American Indian Era

Shell Middens and Shell Rings


Shell middens and shell rings are American Indian sites found along the South Carolina coast including East of the Cooper River that date back 3,000 to 4,000 years. Shell middens, largely comprised of shell, animal bone, and pottery, are ancient garbage that accumulated as people lived in the area and took advantage of local shellfish resources. Some middens contain post holes, other structural remains, and large pits used for steaming shellfish. Archaeologists believe shell rings are structures deliberately constructed for ceremonial purposes or as public monuments.

Wando Indian Pottery


Around 1,200 years ago, American Indians living along the Wando River made distinctive pottery using limestone and clay from the river banks. This type of pottery is found only in the Wando River Basin and is distinguished by the presence of  limestone used to temper the clay and make it more pliable. Wando pottery was often decorated with impressed and stamped designs.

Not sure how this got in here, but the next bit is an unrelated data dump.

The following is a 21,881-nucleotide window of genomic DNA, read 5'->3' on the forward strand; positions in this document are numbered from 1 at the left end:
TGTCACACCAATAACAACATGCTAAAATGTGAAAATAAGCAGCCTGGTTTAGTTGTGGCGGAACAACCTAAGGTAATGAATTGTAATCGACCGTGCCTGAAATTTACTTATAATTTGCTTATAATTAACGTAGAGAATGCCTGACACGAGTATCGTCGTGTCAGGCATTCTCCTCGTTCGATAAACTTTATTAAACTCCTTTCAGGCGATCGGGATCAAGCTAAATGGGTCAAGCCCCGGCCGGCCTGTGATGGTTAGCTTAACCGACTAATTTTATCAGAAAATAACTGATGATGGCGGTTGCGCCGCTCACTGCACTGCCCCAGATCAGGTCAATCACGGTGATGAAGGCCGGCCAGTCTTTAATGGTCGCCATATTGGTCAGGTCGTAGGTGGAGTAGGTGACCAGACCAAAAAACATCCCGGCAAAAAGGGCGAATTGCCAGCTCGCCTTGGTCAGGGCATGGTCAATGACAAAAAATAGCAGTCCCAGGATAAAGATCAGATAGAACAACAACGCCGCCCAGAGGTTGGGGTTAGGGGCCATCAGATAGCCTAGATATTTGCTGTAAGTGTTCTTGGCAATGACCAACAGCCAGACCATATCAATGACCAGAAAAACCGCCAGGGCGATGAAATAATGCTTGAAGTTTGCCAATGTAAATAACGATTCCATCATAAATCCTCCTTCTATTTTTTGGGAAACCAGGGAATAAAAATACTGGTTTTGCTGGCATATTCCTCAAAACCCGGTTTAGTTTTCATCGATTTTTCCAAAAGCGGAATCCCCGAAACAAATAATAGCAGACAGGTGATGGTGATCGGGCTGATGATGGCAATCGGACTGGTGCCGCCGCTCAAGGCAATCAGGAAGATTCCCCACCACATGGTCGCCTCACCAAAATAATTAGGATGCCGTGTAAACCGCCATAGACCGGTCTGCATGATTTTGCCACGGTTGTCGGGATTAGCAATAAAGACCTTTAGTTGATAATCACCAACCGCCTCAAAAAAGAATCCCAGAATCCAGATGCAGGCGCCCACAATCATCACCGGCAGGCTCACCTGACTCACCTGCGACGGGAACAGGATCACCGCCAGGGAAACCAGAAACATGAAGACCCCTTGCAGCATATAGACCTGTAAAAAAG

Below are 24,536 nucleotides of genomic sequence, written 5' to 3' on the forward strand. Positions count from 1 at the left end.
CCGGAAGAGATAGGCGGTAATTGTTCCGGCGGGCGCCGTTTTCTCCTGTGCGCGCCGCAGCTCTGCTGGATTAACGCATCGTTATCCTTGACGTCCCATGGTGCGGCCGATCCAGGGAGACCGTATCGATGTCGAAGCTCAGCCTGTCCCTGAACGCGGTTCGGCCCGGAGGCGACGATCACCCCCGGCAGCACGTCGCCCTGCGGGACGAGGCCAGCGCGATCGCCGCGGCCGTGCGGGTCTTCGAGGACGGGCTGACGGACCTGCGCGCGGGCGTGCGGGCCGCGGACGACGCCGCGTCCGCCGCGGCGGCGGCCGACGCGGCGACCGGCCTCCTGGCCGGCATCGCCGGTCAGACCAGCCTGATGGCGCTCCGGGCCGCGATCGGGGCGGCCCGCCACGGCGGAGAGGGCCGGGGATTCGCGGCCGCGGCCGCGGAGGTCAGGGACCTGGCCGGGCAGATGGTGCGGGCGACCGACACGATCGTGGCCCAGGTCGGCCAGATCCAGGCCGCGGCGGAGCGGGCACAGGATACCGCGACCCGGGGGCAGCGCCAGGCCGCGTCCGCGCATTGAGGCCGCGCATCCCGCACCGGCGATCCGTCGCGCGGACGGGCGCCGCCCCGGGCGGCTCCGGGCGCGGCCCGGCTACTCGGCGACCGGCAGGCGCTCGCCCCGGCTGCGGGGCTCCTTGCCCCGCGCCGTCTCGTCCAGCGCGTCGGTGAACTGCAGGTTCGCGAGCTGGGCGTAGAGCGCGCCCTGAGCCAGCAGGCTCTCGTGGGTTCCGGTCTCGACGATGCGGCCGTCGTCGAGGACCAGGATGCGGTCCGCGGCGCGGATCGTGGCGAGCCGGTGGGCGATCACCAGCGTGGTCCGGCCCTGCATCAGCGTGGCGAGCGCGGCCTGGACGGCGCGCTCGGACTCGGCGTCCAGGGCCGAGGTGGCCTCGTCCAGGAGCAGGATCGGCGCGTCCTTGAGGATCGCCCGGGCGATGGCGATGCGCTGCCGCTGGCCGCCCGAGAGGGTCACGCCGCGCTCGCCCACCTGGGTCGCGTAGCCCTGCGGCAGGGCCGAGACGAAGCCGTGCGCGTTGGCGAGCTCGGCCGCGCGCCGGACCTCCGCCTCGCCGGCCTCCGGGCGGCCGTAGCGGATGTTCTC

Wando and Seewee Indians


  Moll’s 1715 map of Carolina shows the Sampa Indians located on land between the Cooper and Wando rivers, and the Wando Indians and Sewel Indian Fort on the east branch of the Wando River. On the map, this branch is labeled Wampancheonee Creek. Archaeologists have yet to locate the Sewel Indian Fort site. The Sewel (Sewee) Indians occupied the East Cooper area when the first Europeans arrived in 1680. Today, some of the street names in old Mount Pleasant reflect this earlier American Indian heritage. View Moll's Map (c. 1715)

Wando Simple Stamped MNV 6_sm.JPG
Wando Pottery Simple Stamped

(Brockington & Associates)
Wando Simple Stamped MNV 6_sm.JPG
Wando Pottery Cord

(Brockington & Associates)